Equation 5 shows the importance of an optimal Z_{Ö}value to achieve good broadband high frequency response. The power transfer is negated for a half-wavelength (λ/2) line length and is 1 dB less than the maximum value for a quarter-wavelength (λ/4) line length. From this it can be seen that shorter line lengths lead to broader bandwidth high-frequency responses. The optimal line characteristic impedance and load impedance for maximum power transfer are:

A 1:4 transformation between the source and load impedances is required for impedance matching. With this result, a connection can be established between the line characteristic impedance and the source and load impedance:

## Twisted transmission line

The use of a twisted pair transmission line in a transformer makes it possible to adjust the characteristic impedance to near an optimal value for a desired passband by varying the number of twists per unit length of the transmission line. Increasing the number of twists per unit length leads to a decrease in the characteristic impedance.

Figure 4* *Figure 12 illustrates the behavior of insertion loss as a function of k for optimized and non-optimized values of the characteristic impedance. In a non-optimized characteristic impedance case, the insertion loss increases and bandwidth decreases relative to an optimized characteristic impedance case.

Thus, the use of a twisted pair transmission line is easily justified in order to obtain optimal values of the characteristic impedance.^{8,9}

For comparison, simulated performance was predicted using Agilent Technologies' Advanced Design System (ADS®) computer-aided engineering (CAE) software suite (www.agilent.com), while design prototypes were measured with a commercial microwave vector network analyzer (VNA). The analysis showed the relationship between the load and the source power.

In order to determine the low frequency response of a transformer, the properties of the ferrite core must be known, since the inductance factor A_{l}is determined relative to a specific frequency. Knowing this as well as the internal impedance of the source (R_{G}), a designer can use the low-frequency cut-off frequency (f_{I}) and using Eq. 4, can calculate the required number of turns (N_{P}) for the primary winding. To determine the high frequency response, information about the transmission line is needed, such as: B. their characteristic impedance (Z_{Ö}), the speed of propagation (v_{P}) and the phase factor (β), all at the desired operating frequency. Together with the values of the source impedance (R_{G}) and the load impedance (R_{C}), the optimal theoretical value of the wave resistance (Z_{opt}) can be obtained by applying Eq. 6. Know the characteristics of the transmission line, the high-frequency cut-off frequency (f_{S}) and the true characteristic impedance of the transmission line, Z_{Ö}, the propagation speed (v_{P}) and the phase factor (β). With the value of the true wave impedance Z_{Ö}, the difference between it and Z_{opt}can be verified and the final insertion loss for f_{S}be specified. Figure 4 shows the determination of the values of k as a function of the true wave impedance (Z_{Ö}) and insertion loss. With values for k, v_{P}, and f_{S}, the line length (*l*) required to achieve the previous specifications can be calculated by:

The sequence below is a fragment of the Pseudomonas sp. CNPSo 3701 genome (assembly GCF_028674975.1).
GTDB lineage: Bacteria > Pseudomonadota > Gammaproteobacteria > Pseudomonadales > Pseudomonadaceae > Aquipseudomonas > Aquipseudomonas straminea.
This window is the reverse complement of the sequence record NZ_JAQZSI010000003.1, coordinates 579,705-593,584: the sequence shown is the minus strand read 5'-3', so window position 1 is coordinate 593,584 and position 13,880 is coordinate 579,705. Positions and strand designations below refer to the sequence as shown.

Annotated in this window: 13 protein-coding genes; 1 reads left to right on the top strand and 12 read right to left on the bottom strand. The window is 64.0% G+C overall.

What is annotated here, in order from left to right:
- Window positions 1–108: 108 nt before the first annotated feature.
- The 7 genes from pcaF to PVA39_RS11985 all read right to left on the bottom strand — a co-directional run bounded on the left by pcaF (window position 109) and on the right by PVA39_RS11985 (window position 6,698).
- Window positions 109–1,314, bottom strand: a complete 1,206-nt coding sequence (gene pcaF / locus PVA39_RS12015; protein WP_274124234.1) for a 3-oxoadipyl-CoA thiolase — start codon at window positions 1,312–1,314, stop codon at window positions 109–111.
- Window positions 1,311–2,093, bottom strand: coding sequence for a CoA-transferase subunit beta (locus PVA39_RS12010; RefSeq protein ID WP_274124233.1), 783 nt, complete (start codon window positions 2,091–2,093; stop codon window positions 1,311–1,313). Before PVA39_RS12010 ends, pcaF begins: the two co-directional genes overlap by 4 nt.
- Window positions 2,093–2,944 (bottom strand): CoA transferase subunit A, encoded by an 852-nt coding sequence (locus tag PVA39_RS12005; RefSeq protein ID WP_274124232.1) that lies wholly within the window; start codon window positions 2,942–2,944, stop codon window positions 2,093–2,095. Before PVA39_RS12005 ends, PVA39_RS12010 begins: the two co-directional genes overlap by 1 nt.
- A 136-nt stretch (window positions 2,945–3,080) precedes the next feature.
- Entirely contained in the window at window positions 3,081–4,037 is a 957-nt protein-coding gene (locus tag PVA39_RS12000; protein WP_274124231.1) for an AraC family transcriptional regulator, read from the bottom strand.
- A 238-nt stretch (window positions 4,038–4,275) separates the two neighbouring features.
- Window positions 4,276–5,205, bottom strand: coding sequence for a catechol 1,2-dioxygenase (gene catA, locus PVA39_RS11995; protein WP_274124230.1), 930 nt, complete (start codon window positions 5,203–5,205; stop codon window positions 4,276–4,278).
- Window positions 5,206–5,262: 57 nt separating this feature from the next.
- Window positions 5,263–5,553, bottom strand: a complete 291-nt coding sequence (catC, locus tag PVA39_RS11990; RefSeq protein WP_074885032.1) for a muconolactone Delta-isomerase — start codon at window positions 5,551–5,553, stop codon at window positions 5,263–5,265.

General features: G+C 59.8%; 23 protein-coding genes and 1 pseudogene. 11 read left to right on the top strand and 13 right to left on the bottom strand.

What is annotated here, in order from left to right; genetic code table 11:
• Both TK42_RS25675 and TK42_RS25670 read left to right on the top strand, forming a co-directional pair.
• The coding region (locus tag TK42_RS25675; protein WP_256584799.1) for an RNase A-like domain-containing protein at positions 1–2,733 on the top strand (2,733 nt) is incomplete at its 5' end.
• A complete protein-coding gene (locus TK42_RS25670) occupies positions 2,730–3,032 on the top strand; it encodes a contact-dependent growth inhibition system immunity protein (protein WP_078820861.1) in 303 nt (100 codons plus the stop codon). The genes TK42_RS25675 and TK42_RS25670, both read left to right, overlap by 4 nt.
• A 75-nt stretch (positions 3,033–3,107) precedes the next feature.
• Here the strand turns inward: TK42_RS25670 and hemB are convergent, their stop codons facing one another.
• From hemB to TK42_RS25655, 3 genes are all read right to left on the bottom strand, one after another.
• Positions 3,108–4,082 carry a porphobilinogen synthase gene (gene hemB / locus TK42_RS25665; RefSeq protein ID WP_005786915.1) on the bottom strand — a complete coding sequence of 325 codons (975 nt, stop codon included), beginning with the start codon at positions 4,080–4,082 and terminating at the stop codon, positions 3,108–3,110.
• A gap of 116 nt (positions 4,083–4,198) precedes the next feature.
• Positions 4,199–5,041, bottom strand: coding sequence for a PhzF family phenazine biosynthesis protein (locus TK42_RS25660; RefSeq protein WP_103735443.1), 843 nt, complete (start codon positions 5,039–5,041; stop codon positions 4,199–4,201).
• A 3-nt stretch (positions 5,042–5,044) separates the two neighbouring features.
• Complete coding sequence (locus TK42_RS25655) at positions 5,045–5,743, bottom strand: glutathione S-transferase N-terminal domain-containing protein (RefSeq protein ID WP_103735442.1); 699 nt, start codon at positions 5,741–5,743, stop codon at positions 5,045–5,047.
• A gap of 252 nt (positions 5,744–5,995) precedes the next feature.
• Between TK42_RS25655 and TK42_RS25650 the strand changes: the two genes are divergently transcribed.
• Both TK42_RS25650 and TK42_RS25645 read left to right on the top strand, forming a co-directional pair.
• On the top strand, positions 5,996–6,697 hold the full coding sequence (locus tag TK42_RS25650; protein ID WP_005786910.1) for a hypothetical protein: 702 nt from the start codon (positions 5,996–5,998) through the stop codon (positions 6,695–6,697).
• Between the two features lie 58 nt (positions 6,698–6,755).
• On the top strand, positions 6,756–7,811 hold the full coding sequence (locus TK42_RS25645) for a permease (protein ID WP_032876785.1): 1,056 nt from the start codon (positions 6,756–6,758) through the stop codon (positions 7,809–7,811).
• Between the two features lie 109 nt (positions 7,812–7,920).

MATLAB mathematical analysis software by The MathWorks (www.mathworks.com) was used to analyze the response of the transformer device model.^{10}In this analysis, the insertion loss responses for the individual low frequency responses (Eq. 1) and high frequency responses (Eq. 5) were combined. The desired target values were plugged into the MATLAB equations to obtain the final broadband transformer response. To achieve an electrical simulation of the numerical response of the MATLAB model, the ADS modeling software was used. The software has a useful internal model for the source called XFERRUTH with variable parameters including the number of turns (N), the inductance factor (AL), the characteristic impedance of the line (Z) and the electrical length of the transmission line (E) and the reference frequency (F) for calculating the transmission line length.